What Are the Most Widely Used Project-Level Metrics
All software development testing, coding and operations know the value of key performance indicators, as metrics help everyone know if everything is on track.
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All software development testing, coding and operations know the value of key performance indicators, as metrics help everyone know if everything is on track and being done properly. The best test case management software will come equipped with metrics reporting capabilities. Making software without metrics in place is like running a time trial by yourself without a stopwatch. You could do it, but how would you know if you're doing well or not?
While just about everyone understands the importance and value of set, objective metrics to track progress, determining which specific KPIs to use can be difficult. This is especially the case with project-level metrics, as many different teams have different ways of determining how well a project is progressing. While teams have many options for quality assurance metrics at their disposal, here are the four most widely used project-level KPIs in use today.
1. Requirements Coverage
This is a straightforward metric, establishing the end goal and what should be done at each major stage. If software testing and development is like a marathon, then requirements coverage determines what the finish line and ideal finishing time is, and the times needed at all stages to meet the final goal. Without this in place, developers and testers may miss certain key requirements that are absolutely required in the final product.
This metric can be easily noted as a percentage. To determine it, divide the number of requirements covered by the total number of requirements, and then multiply that total by 100. So, if you initially establish 15 total requirements for a given project, you'd be 53 percent done by the time the first eight requirements were met.
2. Defect Distribution
One of the biggest purported key benefits of agile QA management and DevOps testing methods is that flaws and errors in the code are discovered and fixed as early in the process as possible. That would mean that in an idealized scenario, there would likely be lots of errors after the first scrum or sprint, but much fewer in subsequent ones. But, how can teams determine if this is actually happening or not?
Enter defect distribution. This metric is designed to look into where in the total process defects are being found, and if they are decreasing in frequency over time as would be expected. It is calculated by dividing the total number of defects by function area, then multiplying that total by both the status and the phase. This KPI can help determine if defects are being caught at the right times or not during the project.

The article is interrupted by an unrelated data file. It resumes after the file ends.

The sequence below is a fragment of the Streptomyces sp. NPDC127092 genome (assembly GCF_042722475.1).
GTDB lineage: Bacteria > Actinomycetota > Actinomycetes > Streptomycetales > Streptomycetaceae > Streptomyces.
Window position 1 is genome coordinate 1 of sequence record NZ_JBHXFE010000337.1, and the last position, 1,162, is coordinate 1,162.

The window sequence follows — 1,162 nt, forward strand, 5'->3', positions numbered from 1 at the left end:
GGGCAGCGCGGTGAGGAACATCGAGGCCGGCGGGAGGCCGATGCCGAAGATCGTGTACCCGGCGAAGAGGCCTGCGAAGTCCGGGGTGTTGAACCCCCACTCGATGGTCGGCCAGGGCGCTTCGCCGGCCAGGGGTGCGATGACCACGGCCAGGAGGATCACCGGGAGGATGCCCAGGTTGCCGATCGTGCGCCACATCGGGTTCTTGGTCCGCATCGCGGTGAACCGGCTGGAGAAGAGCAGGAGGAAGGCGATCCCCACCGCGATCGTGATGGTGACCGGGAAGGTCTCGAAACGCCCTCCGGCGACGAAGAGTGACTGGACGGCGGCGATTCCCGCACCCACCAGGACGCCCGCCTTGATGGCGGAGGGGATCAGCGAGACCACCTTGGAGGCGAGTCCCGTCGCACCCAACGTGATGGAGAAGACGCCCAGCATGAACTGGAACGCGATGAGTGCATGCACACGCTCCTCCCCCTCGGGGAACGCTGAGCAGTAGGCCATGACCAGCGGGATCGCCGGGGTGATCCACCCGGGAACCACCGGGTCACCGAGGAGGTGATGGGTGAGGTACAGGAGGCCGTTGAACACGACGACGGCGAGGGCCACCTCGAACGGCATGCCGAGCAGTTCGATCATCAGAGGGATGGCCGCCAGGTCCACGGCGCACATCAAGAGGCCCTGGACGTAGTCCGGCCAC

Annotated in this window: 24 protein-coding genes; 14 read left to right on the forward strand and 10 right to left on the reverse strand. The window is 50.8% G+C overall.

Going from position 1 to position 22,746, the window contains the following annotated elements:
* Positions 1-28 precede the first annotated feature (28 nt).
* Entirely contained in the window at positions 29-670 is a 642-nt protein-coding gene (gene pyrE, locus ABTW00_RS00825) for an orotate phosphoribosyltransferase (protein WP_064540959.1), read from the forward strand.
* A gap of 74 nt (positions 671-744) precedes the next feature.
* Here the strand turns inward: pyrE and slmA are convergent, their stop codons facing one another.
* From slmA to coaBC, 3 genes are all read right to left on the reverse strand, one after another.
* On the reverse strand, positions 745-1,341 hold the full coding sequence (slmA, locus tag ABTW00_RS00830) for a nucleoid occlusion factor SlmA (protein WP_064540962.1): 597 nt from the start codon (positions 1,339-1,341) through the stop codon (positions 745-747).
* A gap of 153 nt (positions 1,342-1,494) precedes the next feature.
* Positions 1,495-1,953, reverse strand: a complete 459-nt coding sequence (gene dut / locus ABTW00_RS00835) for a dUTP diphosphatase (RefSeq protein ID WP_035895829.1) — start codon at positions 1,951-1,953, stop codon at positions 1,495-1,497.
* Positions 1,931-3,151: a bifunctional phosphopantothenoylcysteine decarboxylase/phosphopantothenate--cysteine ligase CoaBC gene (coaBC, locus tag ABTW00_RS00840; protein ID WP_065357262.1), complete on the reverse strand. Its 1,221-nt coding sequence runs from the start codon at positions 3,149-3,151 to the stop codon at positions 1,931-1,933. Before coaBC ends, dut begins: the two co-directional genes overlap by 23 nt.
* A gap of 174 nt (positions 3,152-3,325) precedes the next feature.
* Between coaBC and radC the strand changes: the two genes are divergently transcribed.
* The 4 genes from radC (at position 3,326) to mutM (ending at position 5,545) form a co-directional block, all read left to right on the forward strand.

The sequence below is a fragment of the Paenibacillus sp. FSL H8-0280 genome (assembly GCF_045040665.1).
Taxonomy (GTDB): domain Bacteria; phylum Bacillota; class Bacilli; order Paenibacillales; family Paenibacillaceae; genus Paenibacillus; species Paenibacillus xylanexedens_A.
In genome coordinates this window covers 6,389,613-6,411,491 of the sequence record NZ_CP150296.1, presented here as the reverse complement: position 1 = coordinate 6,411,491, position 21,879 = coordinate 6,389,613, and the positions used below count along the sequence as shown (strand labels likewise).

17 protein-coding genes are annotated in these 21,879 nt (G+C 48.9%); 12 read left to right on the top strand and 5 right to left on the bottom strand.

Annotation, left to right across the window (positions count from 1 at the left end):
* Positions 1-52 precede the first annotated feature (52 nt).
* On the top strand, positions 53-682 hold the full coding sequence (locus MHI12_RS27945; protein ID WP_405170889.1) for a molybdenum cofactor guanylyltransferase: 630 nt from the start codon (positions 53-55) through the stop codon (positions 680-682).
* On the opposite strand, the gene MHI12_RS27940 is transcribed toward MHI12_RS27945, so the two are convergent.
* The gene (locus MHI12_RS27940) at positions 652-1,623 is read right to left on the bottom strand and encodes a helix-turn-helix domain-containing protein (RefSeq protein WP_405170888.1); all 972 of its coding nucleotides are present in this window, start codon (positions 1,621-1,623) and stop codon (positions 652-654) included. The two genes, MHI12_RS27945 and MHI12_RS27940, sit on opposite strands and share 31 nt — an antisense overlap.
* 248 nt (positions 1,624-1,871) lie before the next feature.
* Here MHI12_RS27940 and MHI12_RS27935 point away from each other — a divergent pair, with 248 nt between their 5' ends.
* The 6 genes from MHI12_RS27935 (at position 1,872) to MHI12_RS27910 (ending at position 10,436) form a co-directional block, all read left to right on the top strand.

3. Defect Open and Close Rate
This metric should make perfect sense to anyone who's ever worked in a help desk position before. Once a problem is spotted, how long does it take to address that issue? Naturally, the less time needed to come to a resolution the better.
Some teams may want to have the total number of spotted defects be low, under the assumption that having few issues crop up means it was done right in the first place. However, in an agile and DevOps test management scenario, the whole goal of the process is to have defects be spotted early and often. By ensuring that issues are quickly noted and addressed, teams can ensure that projects run quickly and without major problems in the final version.
To calculate the defect open and close rates, first add up the total number of defects found both before and after delivery. The number of defects found before delivery should then be divided by that total. Multiplying this final sum by 100 produces a handy percentage. Not only will this final number show how and where defects are spotted and resolved, it can also shed light on how effectively different teams are collaborating with one another.
4. Execution Trends
This is definitely a test case execution and QA test metric. It's designed to look at who specifically within the project is conducting tests, and how effective these testing professionals are at spotting problems. While it's primarily designed to determine the effectiveness of testers, it can also be used to see if some team members aren't pulling their own weight.
The best way to figure this out is to determine who, on average is finding the most or fewest number of defects per test. For a more concrete formula, first divide functional area by iteration. Then, divide execution status by execution rate. Multiplying these two final figures together will give you a rough execution trend number to use.
It's also important to differentiate between project-level metrics and department-level and company-level ones. All of the above are important, but it's key to use the right metrics under the right scenarios to ensure everything really is running as smoothly as possible. Regardless of the total number of metrics used across the board, it's always a good idea to keep track of everything within an enterprise test management solution.
Published at DZone with permission of Francis Adanza. See the original article here.
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